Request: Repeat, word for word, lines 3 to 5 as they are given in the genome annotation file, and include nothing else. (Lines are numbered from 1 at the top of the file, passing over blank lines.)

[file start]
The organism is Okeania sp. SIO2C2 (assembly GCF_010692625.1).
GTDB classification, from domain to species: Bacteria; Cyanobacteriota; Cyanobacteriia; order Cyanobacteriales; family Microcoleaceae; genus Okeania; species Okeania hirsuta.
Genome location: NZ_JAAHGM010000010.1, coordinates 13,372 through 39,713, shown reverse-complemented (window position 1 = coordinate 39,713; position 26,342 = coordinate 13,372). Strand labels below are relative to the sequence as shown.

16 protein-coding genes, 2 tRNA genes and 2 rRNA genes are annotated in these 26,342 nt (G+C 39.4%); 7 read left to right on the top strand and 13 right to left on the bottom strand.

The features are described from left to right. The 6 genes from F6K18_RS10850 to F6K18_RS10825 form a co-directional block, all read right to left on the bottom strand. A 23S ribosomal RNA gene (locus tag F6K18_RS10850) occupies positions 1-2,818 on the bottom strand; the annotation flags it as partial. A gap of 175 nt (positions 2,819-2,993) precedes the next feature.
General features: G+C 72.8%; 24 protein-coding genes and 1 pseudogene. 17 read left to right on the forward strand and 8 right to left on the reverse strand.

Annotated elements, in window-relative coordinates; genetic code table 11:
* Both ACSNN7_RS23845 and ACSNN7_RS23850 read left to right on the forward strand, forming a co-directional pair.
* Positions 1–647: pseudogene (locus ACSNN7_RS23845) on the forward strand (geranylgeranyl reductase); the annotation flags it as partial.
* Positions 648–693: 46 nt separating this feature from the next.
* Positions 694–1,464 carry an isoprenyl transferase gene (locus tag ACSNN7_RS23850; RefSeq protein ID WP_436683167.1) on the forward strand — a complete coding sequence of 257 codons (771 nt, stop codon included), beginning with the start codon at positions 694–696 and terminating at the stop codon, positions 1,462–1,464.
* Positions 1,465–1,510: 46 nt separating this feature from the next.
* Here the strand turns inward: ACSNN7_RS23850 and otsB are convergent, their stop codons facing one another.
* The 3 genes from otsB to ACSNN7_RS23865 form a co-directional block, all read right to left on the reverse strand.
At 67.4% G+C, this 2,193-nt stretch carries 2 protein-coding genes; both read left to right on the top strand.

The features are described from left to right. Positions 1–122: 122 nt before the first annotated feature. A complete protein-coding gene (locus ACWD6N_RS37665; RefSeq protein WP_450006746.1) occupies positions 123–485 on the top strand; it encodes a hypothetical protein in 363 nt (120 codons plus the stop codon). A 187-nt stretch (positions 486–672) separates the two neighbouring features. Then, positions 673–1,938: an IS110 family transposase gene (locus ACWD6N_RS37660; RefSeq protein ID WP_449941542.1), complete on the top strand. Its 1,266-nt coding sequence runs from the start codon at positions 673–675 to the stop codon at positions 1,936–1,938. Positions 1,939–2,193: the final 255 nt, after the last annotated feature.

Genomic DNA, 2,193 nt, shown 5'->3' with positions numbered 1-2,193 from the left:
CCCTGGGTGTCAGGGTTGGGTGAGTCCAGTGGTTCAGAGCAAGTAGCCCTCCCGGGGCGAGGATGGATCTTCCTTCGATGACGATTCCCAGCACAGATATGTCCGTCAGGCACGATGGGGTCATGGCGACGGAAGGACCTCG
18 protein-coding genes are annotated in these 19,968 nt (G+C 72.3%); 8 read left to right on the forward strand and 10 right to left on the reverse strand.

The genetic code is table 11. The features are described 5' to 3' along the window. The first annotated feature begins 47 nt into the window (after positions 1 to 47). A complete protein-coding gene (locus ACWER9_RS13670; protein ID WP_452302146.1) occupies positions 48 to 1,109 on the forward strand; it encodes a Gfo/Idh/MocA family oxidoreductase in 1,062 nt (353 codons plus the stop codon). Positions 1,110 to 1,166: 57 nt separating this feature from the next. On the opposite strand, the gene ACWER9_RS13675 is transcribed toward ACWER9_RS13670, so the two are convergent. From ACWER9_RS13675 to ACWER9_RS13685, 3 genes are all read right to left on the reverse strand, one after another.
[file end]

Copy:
Genome location: NZ_JAAHGM010000010.1, coordinates 13,372 through 39,713, shown reverse-complemented (window position 1 = coordinate 39,713; position 26,342 = coordinate 13,372). Strand labels below are relative to the sequence as shown.

16 protein-coding genes, 2 tRNA genes and 2 rRNA genes are annotated in these 26,342 nt (G+C 39.4%); 7 read left to right on the top strand and 13 right to left on the bottom strand.

The features are described from left to right. The 6 genes from F6K18_RS10850 to F6K18_RS10825 form a co-directional block, all read right to left on the bottom strand. A 23S ribosomal RNA gene (locus tag F6K18_RS10850) occupies positions 1-2,818 on the bottom strand; the annotation flags it as partial. A gap of 175 nt (positions 2,819-2,993) precedes the next feature.